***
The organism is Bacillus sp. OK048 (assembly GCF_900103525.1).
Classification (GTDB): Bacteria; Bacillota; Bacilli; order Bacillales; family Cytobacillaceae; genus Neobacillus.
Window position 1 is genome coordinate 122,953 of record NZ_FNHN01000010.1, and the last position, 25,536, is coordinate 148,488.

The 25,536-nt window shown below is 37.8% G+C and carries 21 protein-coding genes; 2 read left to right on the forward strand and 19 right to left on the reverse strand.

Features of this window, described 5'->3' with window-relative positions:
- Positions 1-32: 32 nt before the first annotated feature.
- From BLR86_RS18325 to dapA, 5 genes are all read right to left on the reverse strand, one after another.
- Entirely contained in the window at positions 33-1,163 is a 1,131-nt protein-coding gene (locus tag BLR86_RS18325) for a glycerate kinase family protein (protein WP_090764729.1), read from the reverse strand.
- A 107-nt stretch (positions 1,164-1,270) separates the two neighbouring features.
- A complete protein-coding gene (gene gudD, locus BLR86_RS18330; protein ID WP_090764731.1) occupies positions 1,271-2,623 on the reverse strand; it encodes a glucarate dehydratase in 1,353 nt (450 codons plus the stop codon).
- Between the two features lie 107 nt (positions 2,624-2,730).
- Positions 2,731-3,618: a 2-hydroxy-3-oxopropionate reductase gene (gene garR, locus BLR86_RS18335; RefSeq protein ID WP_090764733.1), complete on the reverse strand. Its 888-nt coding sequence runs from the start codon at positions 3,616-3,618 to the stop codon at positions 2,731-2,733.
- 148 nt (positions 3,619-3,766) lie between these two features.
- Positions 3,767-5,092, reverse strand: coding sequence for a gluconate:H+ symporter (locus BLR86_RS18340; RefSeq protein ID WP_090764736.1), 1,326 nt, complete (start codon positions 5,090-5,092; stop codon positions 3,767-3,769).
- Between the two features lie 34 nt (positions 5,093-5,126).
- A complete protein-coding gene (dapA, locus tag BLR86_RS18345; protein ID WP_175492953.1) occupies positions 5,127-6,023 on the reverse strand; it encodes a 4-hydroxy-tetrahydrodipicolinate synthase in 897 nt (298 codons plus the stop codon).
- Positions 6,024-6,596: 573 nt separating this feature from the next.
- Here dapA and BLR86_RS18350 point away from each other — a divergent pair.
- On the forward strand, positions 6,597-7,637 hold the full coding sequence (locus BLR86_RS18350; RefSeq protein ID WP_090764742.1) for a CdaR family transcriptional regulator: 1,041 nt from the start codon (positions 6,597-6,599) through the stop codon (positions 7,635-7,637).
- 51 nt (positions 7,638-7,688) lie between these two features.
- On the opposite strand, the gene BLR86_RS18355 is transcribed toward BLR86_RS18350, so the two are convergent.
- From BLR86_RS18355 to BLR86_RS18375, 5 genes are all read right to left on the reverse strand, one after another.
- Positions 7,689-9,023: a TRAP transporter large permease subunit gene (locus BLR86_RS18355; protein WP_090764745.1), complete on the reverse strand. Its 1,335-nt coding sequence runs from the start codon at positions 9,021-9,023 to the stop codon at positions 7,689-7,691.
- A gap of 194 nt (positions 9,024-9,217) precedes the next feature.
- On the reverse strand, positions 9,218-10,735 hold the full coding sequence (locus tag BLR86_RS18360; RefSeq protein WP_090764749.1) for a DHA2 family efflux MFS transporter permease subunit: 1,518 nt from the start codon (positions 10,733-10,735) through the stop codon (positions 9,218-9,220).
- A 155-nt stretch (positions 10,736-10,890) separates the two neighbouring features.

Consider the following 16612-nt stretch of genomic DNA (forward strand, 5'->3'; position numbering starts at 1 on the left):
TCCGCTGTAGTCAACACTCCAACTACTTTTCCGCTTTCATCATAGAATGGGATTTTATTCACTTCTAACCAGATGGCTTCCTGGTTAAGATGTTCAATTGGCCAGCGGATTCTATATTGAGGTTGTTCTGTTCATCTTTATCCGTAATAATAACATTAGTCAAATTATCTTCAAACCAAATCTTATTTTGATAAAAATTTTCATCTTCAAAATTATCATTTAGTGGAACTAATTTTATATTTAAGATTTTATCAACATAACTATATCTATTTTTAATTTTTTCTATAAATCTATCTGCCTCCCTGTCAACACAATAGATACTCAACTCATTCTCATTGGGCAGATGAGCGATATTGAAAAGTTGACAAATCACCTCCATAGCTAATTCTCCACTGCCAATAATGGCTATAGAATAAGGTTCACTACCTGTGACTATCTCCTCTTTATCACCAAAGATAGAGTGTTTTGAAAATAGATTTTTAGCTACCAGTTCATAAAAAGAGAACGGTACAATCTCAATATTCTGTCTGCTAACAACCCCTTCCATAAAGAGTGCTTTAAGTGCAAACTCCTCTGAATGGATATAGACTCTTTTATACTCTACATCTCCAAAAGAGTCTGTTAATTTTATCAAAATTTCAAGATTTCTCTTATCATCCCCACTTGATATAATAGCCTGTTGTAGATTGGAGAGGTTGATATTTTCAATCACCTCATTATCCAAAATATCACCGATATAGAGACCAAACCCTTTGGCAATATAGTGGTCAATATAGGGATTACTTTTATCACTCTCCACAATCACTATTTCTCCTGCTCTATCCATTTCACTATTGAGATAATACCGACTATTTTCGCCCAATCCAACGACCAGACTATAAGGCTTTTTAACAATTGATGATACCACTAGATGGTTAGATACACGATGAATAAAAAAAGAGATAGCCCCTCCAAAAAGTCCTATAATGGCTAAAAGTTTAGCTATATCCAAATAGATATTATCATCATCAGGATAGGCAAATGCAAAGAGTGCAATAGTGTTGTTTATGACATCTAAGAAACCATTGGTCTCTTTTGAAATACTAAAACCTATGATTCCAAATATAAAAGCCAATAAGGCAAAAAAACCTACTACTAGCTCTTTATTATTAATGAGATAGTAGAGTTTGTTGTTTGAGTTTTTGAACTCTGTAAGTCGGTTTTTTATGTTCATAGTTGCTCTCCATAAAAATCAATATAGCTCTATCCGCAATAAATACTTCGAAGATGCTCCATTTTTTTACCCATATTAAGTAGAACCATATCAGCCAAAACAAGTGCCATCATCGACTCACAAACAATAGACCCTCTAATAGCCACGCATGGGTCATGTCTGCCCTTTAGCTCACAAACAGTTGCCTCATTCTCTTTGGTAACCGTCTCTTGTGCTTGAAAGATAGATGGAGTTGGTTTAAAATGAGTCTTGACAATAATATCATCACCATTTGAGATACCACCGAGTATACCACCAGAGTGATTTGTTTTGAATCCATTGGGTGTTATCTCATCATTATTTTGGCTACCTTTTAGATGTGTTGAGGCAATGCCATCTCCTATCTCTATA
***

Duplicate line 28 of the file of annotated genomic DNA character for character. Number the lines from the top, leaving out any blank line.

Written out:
TCCGCTGTAGTCAACACTCCAACTACTTTTCCGCTTTCATCATAGAATGGGATTTTATTCACTTCTAACCAGATGGCTTCCTGGTTAAGATGTTCAATTGGCCAGCGGATTCTATATTGAGGTTGTTCTGTTCATCTTTATCCGTAATAATAACATTAGTCAAATTATCTTCAAACCAAATCTTATTTTGATAAAAATTTTCATCTTCAAAATTATCATTTAGTGGAACTAATTTTATATTTAAGATTTTATCAACATAACTATATCTATTTTTAATTTTTTCTATAAATCTATCTGCCTCCCTGTCAACACAATAGATACTCAACTCATTCTCATTGGGCAGATGAGCGATATTGAAAAGTTGACAAATCACCTCCATAGCTAATTCTCCACTGCCAATAATGGCTATAGAATAAGGTTCACTACCTGTGACTATCTCCTCTTTATCACCAAAGATAGAGTGTTTTGAAAATAGATTTTTAGCTACCAGTTCATAAAAAGAGAACGGTACAATCTCAATATTCTGTCTGCTAACAACCCCTTCCATAAAGAGTGCTTTAAGTGCAAACTCCTCTGAATGGATATAGACTCTTTTATACTCTACATCTCCAAAAGAGTCTGTTAATTTTATCAAAATTTCAAGATTTCTCTTATCATCCCCACTTGATATAATAGCCTGTTGTAGATTGGAGAGGTTGATATTTTCAATCACCTCATTATCCAAAATATCACCGATATAGAGACCAAACCCTTTGGCAATATAGTGGTCAATATAGGGATTACTTTTATCACTCTCCACAATCACTATTTCTCCTGCTCTATCCATTTCACTATTGAGATAATACCGACTATTTTCGCCCAATCCAACGACCAGACTATAAGGCTTTTTAACAATTGATGATACCACTAGATGGTTAGATACACGATGAATAAAAAAAGAGATAGCCCCTCCAAAAAGTCCTATAATGGCTAAAAGTTTAGCTATATCCAAATAGATATTATCATCATCAGGATAGGCAAATGCAAAGAGTGCAATAGTGTTGTTTATGACATCTAAGAAACCATTGGTCTCTTTTGAAATACTAAAACCTATGATTCCAAATATAAAAGCCAATAAGGCAAAAAAACCTACTACTAGCTCTTTATTATTAATGAGATAGTAGAGTTTGTTGTTTGAGTTTTTGAACTCTGTAAGTCGGTTTTTTATGTTCATAGTTGCTCTCCATAAAAATCAATATAGCTCTATCCGCAATAAATACTTCGAAGATGCTCCATTTTTTTACCCATATTAAGTAGAACCATATCAGCCAAAACAAGTGCCATCATCGACTCACAAACAATAGACCCTCTAATAGCCACGCATGGGTCATGTCTGCCCTTTAGCTCACAAACAGTTGCCTCATTCTCTTTGGTAACCGTCTCTTGTGCTTGAAAGATAGATGGAGTTGGTTTAAAATGAGTCTTGACAATAATATCATCACCATTTGAGATACCACCGAGTATACCACCAGAGTGATTTGTTTTGAATCCATTGGGTGTTATCTCATCATTATTTTGGCTACCTTTTAGATGTGTTGAGGCAATGCCATCTCCTATCTCTATA